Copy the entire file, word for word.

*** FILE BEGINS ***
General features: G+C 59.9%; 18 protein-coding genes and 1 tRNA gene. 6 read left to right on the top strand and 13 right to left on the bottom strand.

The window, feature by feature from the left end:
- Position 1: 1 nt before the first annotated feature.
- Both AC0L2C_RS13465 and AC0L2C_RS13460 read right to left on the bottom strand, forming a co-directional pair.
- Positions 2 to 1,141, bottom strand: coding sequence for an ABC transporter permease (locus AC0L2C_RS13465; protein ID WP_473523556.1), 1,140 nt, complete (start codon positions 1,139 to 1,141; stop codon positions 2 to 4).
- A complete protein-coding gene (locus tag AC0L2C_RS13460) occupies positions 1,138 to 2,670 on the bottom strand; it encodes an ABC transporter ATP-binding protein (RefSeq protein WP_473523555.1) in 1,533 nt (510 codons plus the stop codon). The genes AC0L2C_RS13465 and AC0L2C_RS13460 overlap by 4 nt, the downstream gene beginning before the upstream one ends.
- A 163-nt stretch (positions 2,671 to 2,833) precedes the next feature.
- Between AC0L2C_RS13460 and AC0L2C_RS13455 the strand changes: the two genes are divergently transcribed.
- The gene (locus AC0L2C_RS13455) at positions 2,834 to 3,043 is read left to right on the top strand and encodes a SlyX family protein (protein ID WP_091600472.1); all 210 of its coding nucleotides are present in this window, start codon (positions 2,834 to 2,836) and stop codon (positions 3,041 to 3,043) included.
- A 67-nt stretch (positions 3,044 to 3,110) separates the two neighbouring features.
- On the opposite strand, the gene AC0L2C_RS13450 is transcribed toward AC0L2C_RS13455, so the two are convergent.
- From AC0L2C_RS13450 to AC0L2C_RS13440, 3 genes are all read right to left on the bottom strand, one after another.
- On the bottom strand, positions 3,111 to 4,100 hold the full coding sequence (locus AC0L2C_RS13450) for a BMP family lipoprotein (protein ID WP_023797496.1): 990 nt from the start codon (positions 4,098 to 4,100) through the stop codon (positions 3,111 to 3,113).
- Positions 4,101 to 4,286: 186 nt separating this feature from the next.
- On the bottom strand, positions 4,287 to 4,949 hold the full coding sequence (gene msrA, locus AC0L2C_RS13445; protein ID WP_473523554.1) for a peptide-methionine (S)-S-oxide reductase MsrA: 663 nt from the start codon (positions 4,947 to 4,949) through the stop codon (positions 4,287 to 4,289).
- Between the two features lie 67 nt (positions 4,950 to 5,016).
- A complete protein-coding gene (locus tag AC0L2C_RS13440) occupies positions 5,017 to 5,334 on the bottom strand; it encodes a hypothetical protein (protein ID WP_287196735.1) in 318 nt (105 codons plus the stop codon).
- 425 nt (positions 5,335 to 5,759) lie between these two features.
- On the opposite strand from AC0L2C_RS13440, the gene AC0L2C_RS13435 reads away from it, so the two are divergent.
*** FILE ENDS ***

General features: G+C 59.9%; 18 protein-coding genes and 1 tRNA gene. 6 read left to right on the top strand and 13 right to left on the bottom strand.

The window, feature by feature from the left end:
- Position 1: 1 nt before the first annotated feature.
- Both AC0L2C_RS13465 and AC0L2C_RS13460 read right to left on the bottom strand, forming a co-directional pair.
- Positions 2 to 1,141, bottom strand: coding sequence for an ABC transporter permease (locus AC0L2C_RS13465; protein ID WP_473523556.1), 1,140 nt, complete (start codon positions 1,139 to 1,141; stop codon positions 2 to 4).
- A complete protein-coding gene (locus tag AC0L2C_RS13460) occupies positions 1,138 to 2,670 on the bottom strand; it encodes an ABC transporter ATP-binding protein (RefSeq protein WP_473523555.1) in 1,533 nt (510 codons plus the stop codon). The genes AC0L2C_RS13465 and AC0L2C_RS13460 overlap by 4 nt, the downstream gene beginning before the upstream one ends.
- A 163-nt stretch (positions 2,671 to 2,833) precedes the next feature.
- Between AC0L2C_RS13460 and AC0L2C_RS13455 the strand changes: the two genes are divergently transcribed.
- The gene (locus AC0L2C_RS13455) at positions 2,834 to 3,043 is read left to right on the top strand and encodes a SlyX family protein (protein ID WP_091600472.1); all 210 of its coding nucleotides are present in this window, start codon (positions 2,834 to 2,836) and stop codon (positions 3,041 to 3,043) included.
- A 67-nt stretch (positions 3,044 to 3,110) separates the two neighbouring features.
- On the opposite strand, the gene AC0L2C_RS13450 is transcribed toward AC0L2C_RS13455, so the two are convergent.
- From AC0L2C_RS13450 to AC0L2C_RS13440, 3 genes are all read right to left on the bottom strand, one after another.
- On the bottom strand, positions 3,111 to 4,100 hold the full coding sequence (locus AC0L2C_RS13450) for a BMP family lipoprotein (protein ID WP_023797496.1): 990 nt from the start codon (positions 4,098 to 4,100) through the stop codon (positions 3,111 to 3,113).
- Positions 4,101 to 4,286: 186 nt separating this feature from the next.
- On the bottom strand, positions 4,287 to 4,949 hold the full coding sequence (gene msrA, locus AC0L2C_RS13445; protein ID WP_473523554.1) for a peptide-methionine (S)-S-oxide reductase MsrA: 663 nt from the start codon (positions 4,947 to 4,949) through the stop codon (positions 4,287 to 4,289).
- Between the two features lie 67 nt (positions 4,950 to 5,016).
- A complete protein-coding gene (locus tag AC0L2C_RS13440) occupies positions 5,017 to 5,334 on the bottom strand; it encodes a hypothetical protein (protein ID WP_287196735.1) in 318 nt (105 codons plus the stop codon).
- 425 nt (positions 5,335 to 5,759) lie between these two features.
- On the opposite strand from AC0L2C_RS13440, the gene AC0L2C_RS13435 reads away from it, so the two are divergent.